By Patricia B. Mirasol, Reporter

A FILIPINO-CANADIAN cellular biologist who claims to have saved her son from deadly seizures using cannabis therapy is pushing its use to treat certain diseases.

Texas-based Annabelle Manalo-Morgan has developed a pure form of cannabidiol without fillers that she used in 2016 to manage her son Macario’s severe seizures when he was just two days old.

Named Masaya (Filipino for happy), the product is under clinical trial in the United Kingdom, Ms. Morgan said in an e-mail on March 18.

Macario, who experienced as many as 200 seizures daily, had caught up to his other preschool classmates by the time he turned three.

Today, he can walk, run, play and speak as well as his peers, according to Ms. Morgan’s book Mighty Flower: How Cannabis Saved My Son, released on March 8.

In the book, she wrote how “our brains and bodies have the ability to move in unpatterned, unplanned and ultimately unexplained ways.”

She was referring to the brain’s capacity to change in response to life experiences, Ms. Morgan told BusinessWorld.

Ms. Morgan said she did not target one type of sickness, but instead “encouraged the cells” to rewire.

“Instead of finding a medicine to just treat my son, I wanted to find something that could allow his brain to heal on its own,” she said. “I had nothing to lose.”

Her book details how she turned to invention to help her son recover from his medical condition.

Cannabidiol is a chemical in the cannabis sativa plant, also known as cannabis or hemp. One specific form of cannabidiol is approved as a drug in the US for seizures, according to WebMD.

More than 100 chemicals known as cannabinoids have been found in the cannabis sativa plant, according to the US National Center for Complementary and Integrative Health.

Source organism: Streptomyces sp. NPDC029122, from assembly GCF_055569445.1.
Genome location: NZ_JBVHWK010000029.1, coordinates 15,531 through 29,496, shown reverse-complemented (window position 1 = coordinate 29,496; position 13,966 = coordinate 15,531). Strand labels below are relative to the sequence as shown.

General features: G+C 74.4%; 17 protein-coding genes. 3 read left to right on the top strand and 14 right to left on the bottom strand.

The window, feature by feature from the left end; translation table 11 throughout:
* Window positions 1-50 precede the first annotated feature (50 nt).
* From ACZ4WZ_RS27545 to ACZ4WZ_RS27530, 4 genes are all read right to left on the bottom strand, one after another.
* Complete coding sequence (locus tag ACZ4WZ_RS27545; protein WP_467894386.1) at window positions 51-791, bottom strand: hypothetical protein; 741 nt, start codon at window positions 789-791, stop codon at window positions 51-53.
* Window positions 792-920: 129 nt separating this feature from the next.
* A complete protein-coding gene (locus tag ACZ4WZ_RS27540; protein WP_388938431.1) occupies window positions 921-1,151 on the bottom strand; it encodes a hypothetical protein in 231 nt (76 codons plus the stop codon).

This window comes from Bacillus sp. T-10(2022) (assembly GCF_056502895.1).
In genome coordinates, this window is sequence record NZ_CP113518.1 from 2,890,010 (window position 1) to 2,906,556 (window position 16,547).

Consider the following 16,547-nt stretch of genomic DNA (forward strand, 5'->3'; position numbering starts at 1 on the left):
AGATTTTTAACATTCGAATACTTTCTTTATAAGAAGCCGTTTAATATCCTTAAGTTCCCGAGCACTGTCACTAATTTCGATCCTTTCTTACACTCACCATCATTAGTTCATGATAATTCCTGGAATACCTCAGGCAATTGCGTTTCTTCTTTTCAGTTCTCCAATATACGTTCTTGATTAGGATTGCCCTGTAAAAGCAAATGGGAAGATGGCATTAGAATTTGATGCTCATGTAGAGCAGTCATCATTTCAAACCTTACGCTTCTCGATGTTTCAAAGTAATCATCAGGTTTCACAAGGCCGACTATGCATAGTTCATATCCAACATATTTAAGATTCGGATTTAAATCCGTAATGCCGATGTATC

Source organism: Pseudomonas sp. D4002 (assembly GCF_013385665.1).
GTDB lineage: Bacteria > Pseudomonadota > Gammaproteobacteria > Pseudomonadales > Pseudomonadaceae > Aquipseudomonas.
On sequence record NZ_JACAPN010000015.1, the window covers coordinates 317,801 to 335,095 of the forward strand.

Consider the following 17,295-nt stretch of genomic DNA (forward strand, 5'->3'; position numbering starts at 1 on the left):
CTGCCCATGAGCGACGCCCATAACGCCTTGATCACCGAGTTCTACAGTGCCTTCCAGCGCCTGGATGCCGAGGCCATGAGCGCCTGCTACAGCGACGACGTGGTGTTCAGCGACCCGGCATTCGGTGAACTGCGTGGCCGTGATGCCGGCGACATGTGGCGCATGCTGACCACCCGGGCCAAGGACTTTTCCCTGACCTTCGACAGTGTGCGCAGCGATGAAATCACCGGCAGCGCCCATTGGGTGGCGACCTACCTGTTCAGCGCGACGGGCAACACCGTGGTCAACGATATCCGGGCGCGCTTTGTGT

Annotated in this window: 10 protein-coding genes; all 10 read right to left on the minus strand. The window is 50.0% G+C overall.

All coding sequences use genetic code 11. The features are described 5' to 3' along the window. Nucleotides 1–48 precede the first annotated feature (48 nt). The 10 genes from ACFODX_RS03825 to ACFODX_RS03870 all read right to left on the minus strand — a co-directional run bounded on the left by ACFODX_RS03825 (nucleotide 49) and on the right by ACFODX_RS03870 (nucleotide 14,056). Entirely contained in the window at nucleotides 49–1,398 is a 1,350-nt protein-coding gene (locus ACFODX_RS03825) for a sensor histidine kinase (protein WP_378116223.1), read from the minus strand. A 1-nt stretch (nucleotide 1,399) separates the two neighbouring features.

Marijuana refers to the dried leaves, flowers, stems and seeds from the plant, which contains the mind-altering chemical THC and other similar compounds.

One of the earliest uses of medical cannabis was in 2737 B.C., when Chinese emperor Shen Neng prescribed marijuana tea for the treatment of gout, rheumatism, malaria and poor memory.

Philippine Senator Robinhood “Robin” C. Padilla in July filed a bill that seeks to allow the compassionate use of medical cannabis, as well as further research into its medicinal use.

Under the measure, medical cannabis in capsule and oil form may be used to address “debilitating medical conditions,” including cancer, multiple sclerosis and epilepsy.

Cannabis could also ease chronic pain, said Henrie F. Enaje, executive director of Canna Legal Philippines, which provides free legal services to nonviolent cannabis offenders.

Pain occurs in about 55% of cancer patients, according to a May 2021 study by the University of the Philippines.

“The criminalization of cannabis is the origin of all misconceptions and stigma of cannabis and its use, including those for medicinal purposes,” Mr. Enaje said in a March 16 e-mail.

The nonprofit group supports the Padilla bill, which will remove cannabis from the Philippine list of illegal drugs and make its cultivation and use legal.

Cannabis’ recreational use has inhibited the opportunity to study its medical properties, Ms. Morgan said.

“There is nothing scary about marijuana,” she said. “We just need to be responsible. If we open up to the education and research of the plant, we can then take advantage of its natural healing properties.”

Cannabis is just a piece of the story, she pointed out. “There are an endless number of compounds from other plants that we can study.”

“I’d love to see a model where a plant-based medicine is in traditional clinical trials, supported by academia and government,” Ms. Morgan said.